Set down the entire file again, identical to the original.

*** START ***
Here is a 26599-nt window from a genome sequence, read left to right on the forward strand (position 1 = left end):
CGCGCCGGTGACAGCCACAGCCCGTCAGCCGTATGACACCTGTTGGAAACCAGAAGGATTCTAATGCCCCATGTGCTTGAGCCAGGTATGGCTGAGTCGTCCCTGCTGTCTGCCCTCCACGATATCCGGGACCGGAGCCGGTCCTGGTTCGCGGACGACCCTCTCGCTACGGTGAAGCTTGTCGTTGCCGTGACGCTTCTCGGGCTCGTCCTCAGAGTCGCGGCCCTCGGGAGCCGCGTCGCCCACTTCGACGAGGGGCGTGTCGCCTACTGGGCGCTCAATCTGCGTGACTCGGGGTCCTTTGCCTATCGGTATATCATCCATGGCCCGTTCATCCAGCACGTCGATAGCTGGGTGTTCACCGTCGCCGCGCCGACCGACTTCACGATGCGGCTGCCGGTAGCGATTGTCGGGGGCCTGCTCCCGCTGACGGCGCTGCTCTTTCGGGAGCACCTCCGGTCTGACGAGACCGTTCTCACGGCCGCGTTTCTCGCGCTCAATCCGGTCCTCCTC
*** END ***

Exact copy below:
Here is a 26599-nt window from a genome sequence, read left to right on the forward strand (position 1 = left end):
CGCGCCGGTGACAGCCACAGCCCGTCAGCCGTATGACACCTGTTGGAAACCAGAAGGATTCTAATGCCCCATGTGCTTGAGCCAGGTATGGCTGAGTCGTCCCTGCTGTCTGCCCTCCACGATATCCGGGACCGGAGCCGGTCCTGGTTCGCGGACGACCCTCTCGCTACGGTGAAGCTTGTCGTTGCCGTGACGCTTCTCGGGCTCGTCCTCAGAGTCGCGGCCCTCGGGAGCCGCGTCGCCCACTTCGACGAGGGGCGTGTCGCCTACTGGGCGCTCAATCTGCGTGACTCGGGGTCCTTTGCCTATCGGTATATCATCCATGGCCCGTTCATCCAGCACGTCGATAGCTGGGTGTTCACCGTCGCCGCGCCGACCGACTTCACGATGCGGCTGCCGGTAGCGATTGTCGGGGGCCTGCTCCCGCTGACGGCGCTGCTCTTTCGGGAGCACCTCCGGTCTGACGAGACCGTTCTCACGGCCGCGTTTCTCGCGCTCAATCCGGTCCTCCTC